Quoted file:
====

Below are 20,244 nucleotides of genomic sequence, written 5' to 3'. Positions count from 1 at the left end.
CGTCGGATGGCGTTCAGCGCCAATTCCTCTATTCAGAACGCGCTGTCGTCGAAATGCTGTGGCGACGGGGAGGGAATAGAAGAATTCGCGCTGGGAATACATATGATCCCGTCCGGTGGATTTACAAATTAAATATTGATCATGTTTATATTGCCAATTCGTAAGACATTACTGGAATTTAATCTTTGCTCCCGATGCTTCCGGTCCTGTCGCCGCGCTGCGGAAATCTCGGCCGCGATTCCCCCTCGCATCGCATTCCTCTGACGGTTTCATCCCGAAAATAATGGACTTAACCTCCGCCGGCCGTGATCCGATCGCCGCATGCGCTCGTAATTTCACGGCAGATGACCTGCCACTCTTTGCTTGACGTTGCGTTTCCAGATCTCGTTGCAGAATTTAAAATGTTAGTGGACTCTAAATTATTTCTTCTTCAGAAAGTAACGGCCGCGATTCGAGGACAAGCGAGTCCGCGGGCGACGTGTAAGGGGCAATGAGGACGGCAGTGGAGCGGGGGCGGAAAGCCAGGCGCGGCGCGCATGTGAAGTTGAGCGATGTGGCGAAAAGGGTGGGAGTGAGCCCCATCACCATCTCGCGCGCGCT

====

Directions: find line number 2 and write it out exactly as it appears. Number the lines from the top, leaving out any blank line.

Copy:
CGTCGGATGGCGTTCAGCGCCAATTCCTCTATTCAGAACGCGCTGTCGTCGAAATGCTGTGGCGACGGGGAGGGAATAGAAGAATTCGCGCTGGGAATACATATGATCCCGTCCGGTGGATTTACAAATTAAATATTGATCATGTTTATATTGCCAATTCGTAAGACATTACTGGAATTTAATCTTTGCTCCCGATGCTTCCGGTCCTGTCGCCGCGCTGCGGAAATCTCGGCCGCGATTCCCCCTCGCATCGCATTCCTCTGACGGTTTCATCCCGAAAATAATGGACTTAACCTCCGCCGGCCGTGATCCGATCGCCGCATGCGCTCGTAATTTCACGGCAGATGACCTGCCACTCTTTGCTTGACGTTGCGTTTCCAGATCTCGTTGCAGAATTTAAAATGTTAGTGGACTCTAAATTATTTCTTCTTCAGAAAGTAACGGCCGCGATTCGAGGACAAGCGAGTCCGCGGGCGACGTGTAAGGGGCAATGAGGACGGCAGTGGAGCGGGGGCGGAAAGCCAGGCGCGGCGCGCATGTGAAGTTGAGCGATGTGGCGAAAAGGGTGGGAGTGAGCCCCATCACCATCTCGCGCGCGCT